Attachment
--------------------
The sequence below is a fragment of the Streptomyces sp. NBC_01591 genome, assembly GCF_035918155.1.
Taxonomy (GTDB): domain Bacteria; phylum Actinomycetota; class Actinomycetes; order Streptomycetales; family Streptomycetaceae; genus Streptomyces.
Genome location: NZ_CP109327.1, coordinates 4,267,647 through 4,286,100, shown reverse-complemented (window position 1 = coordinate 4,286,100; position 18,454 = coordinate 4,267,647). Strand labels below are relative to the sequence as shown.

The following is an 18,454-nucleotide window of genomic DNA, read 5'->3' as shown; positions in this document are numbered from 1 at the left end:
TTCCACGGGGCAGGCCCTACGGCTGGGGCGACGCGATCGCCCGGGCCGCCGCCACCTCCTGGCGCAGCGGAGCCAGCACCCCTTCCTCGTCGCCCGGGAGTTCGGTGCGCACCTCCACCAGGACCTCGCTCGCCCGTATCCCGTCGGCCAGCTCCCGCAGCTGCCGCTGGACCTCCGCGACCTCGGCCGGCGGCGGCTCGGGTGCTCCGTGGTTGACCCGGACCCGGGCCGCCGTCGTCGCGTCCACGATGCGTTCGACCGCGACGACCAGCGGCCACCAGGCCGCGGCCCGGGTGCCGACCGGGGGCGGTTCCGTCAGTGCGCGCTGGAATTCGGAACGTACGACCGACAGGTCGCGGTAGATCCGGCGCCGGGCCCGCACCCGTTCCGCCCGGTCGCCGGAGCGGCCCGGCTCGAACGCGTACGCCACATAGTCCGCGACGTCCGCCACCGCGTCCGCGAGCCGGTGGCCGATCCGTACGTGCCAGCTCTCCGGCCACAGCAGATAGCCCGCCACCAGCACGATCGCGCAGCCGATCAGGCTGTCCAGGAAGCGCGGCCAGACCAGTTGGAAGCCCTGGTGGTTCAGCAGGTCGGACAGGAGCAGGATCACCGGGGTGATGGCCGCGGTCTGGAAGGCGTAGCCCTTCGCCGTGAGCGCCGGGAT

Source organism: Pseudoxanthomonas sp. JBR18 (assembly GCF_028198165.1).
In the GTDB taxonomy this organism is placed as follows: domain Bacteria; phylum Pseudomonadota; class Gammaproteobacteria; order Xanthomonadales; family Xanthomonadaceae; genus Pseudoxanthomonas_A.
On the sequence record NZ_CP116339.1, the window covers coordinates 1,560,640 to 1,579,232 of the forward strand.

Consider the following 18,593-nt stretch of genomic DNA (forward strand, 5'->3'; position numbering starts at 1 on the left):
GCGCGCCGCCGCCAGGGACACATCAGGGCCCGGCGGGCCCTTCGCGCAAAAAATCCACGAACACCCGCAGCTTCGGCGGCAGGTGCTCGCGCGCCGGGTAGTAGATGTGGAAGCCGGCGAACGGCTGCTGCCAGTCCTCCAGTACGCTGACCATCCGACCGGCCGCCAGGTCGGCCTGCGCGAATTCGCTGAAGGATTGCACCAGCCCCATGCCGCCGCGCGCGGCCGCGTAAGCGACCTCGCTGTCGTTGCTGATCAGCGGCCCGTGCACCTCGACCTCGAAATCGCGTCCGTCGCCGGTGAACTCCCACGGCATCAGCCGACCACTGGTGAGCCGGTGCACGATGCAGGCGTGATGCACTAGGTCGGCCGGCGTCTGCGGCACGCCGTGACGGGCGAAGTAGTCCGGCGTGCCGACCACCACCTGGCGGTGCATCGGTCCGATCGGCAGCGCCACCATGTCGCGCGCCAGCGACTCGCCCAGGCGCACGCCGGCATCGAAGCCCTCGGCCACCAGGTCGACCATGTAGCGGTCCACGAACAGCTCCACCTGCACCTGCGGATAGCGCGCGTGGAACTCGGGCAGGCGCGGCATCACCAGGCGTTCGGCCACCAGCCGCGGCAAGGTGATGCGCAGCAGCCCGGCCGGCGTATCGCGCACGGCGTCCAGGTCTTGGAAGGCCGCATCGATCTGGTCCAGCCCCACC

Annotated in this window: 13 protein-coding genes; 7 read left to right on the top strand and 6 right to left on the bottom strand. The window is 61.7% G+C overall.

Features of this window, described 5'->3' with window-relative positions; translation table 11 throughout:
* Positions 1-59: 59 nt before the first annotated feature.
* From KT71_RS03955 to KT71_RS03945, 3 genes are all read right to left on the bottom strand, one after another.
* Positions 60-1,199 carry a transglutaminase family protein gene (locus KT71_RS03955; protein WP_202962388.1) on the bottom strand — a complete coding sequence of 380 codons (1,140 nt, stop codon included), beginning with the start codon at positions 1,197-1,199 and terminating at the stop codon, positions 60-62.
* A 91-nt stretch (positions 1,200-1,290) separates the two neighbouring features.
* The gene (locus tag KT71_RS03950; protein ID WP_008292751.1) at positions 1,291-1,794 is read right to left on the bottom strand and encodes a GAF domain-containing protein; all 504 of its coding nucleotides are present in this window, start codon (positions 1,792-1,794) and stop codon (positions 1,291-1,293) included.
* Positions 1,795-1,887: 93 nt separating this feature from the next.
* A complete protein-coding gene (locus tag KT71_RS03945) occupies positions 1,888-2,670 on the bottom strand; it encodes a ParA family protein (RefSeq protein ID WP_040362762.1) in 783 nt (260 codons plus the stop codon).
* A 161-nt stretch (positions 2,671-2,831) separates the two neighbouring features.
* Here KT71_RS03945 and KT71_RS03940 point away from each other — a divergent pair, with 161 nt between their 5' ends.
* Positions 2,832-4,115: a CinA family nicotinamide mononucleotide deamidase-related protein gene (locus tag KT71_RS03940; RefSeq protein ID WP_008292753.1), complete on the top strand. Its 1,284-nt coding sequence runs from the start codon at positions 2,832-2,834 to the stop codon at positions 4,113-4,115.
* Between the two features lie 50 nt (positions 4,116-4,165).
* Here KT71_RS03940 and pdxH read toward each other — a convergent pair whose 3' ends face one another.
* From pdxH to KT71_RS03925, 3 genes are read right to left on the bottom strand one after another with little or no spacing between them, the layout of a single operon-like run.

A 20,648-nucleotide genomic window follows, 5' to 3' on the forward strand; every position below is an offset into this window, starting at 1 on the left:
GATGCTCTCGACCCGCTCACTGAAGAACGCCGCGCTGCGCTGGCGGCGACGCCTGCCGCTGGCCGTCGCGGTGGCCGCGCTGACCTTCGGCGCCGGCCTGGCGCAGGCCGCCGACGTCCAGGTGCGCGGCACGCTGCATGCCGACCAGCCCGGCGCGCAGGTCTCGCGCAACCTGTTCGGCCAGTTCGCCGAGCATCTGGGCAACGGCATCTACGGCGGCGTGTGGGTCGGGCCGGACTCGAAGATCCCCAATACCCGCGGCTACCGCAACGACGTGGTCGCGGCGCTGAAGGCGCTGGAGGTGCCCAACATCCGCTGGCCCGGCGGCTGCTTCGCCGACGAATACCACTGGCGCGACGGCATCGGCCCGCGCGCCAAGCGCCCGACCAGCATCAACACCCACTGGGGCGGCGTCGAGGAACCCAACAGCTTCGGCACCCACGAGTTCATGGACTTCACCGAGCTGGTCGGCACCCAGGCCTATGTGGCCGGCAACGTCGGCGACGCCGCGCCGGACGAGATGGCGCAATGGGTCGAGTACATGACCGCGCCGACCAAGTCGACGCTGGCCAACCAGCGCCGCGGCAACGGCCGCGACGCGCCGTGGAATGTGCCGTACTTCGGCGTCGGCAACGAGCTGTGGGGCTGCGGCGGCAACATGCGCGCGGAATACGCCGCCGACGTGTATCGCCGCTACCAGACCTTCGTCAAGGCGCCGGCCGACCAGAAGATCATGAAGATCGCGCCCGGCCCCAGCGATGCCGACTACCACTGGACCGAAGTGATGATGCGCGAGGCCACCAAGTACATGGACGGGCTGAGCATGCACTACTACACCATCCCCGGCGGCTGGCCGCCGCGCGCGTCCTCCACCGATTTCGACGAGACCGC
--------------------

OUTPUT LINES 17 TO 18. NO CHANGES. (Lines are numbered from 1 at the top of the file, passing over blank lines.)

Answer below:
* The gene (locus tag KT71_RS03950; protein ID WP_008292751.1) at positions 1,291-1,794 is read right to left on the bottom strand and encodes a GAF domain-containing protein; all 504 of its coding nucleotides are present in this window, start codon (positions 1,792-1,794) and stop codon (positions 1,291-1,293) included.
* Positions 1,795-1,887: 93 nt separating this feature from the next.